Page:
Vaccinations are rolling out across Western North Carolina. Mission Health is the latest to start administering the COVID vaccine to at risk health care workers. The system received just under 3,000 doses of the Pfizer vaccine. Pardee Hospital in Hendersonville started giving the shots on Tuesday (12/15)and Cherokee Indian Hospital – on Wednesday. The shots arrived as the state continued to see record case numbers and hospitalizations. BPR’s Helen Chickering checks in on the metrics and vaccines with North Carolina with NC Health News editor Rose Hoban.
HC: So I think I have more of a comment than an opening question. Wow. Friday was another record-breaking day more than 8,000 new cases. So is this the Thanksgiving fallout?
RH: Could be, I mean, there were a lot of people that tested and then it was 10 and a half percent of them were positive. Maybe it's coming out of Thanksgiving. Maybe it's a lot of people who are pre-testing to go off to Christmas, but 8,400 people positive in one day that is extraordinary.
HC: Hospitalizations are up there too. Now hovering just under 3,000. And of course, the concern about staffing capacity now, audible among hospitals, that haven't been as forthcoming about that concern,
RH: Yes. Last week we wrote something about how hospitals are raising the alarm and they're really raising the alarm. Now, most of them are saying, “yeah it's a big deal”. There is one little piece of positivity. And that is that the Kaiser Family Foundation has been doing a tracking poll of people. And compared to May now 70% of people say they wear a mask. Every time they leave a home up 21 percentage points since May.
HC: And vaccines here, they are all over the state. We saw the first shots here in Western North Carolina this week as expected, there are some hiccups.
RH: The logistics on the ground are going to be challenging. And there are multiple different vaccines with multiple different timelines. The Pfizer vaccine, you have to get your second shot within 21 days, the Moderna vaccine, you get your second shot in 28 days. You know, who knows what the Astra Zeneca second shot is going to be like. Also, as a reminder, a lot of vaccines require more than one dose. All those childhood vaccines, they all require more than one dose. You, we just don't remember them because we were children when we got them.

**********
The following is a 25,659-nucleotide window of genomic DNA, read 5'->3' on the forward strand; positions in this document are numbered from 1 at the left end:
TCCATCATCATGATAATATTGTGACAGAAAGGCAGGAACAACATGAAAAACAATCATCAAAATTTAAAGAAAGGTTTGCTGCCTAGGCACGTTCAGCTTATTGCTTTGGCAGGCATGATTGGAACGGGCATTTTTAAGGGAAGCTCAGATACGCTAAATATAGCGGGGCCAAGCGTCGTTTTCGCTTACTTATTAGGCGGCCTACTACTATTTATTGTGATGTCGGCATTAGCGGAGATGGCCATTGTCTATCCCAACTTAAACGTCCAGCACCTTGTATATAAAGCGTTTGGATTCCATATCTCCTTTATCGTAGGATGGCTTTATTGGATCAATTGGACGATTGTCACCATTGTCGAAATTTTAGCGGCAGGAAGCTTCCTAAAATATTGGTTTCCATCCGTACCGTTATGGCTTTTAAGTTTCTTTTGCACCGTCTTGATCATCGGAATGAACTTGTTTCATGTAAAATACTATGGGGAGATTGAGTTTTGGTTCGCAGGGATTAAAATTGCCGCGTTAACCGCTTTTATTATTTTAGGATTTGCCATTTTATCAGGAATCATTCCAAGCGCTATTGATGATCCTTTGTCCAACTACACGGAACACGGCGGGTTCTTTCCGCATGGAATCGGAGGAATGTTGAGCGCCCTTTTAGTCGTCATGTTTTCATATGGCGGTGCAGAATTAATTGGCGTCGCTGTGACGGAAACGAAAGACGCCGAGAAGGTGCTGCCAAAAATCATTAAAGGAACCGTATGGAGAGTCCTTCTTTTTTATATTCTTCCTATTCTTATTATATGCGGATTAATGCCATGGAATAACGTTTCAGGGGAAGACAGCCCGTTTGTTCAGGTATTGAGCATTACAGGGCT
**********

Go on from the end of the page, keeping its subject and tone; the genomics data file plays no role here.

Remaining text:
HC: You know, from the public's perspective. And, and I'm thinking of myself, I think we keep thinking, this is like the flu vaccine and forget that this is a brand new virus. Yeah,
RH: This is, this is novel. We've stopped using novel coronavirus, but it is novel. We do not have any type of immunity to this type of virus that we're walking around with The only thing that wasn't starting from scratch was developing these vaccines because these vaccine makers have been working on vaccine technology for years and they were enabled to pivot and develop the vaccines pretty quickly because they had the groundwork laid that. One of the biggest problems is that researchers spend as much time on their computers, writing grants to get money, to do the vaccine research. And with COVID this time, they didn't need to do that because the money was there. So when people say, how did it happen so quickly? It happened so quickly because the money was there. The foundation had been laid and people cooperated. So we got vaccines really quickly.
HC: There’s been concern about side effects.
With vaccines there are going to be side effects and people need to remember, it's your body mounting a defense and it's mounting a defense to something that's not going to kill you. But it's going to remember when the thing that is going to kill you comes to visit.
Rose Hoban is the founder and editor of NC Health News, as well as being the state government reporter. Hoban has been a registered nurse since 1992 but transitioned to journalism after earning degrees in public health policy and journalism. She's reported on science, health policy and research in NC since 2005. Contact: editor at northcarolinahealthnews.org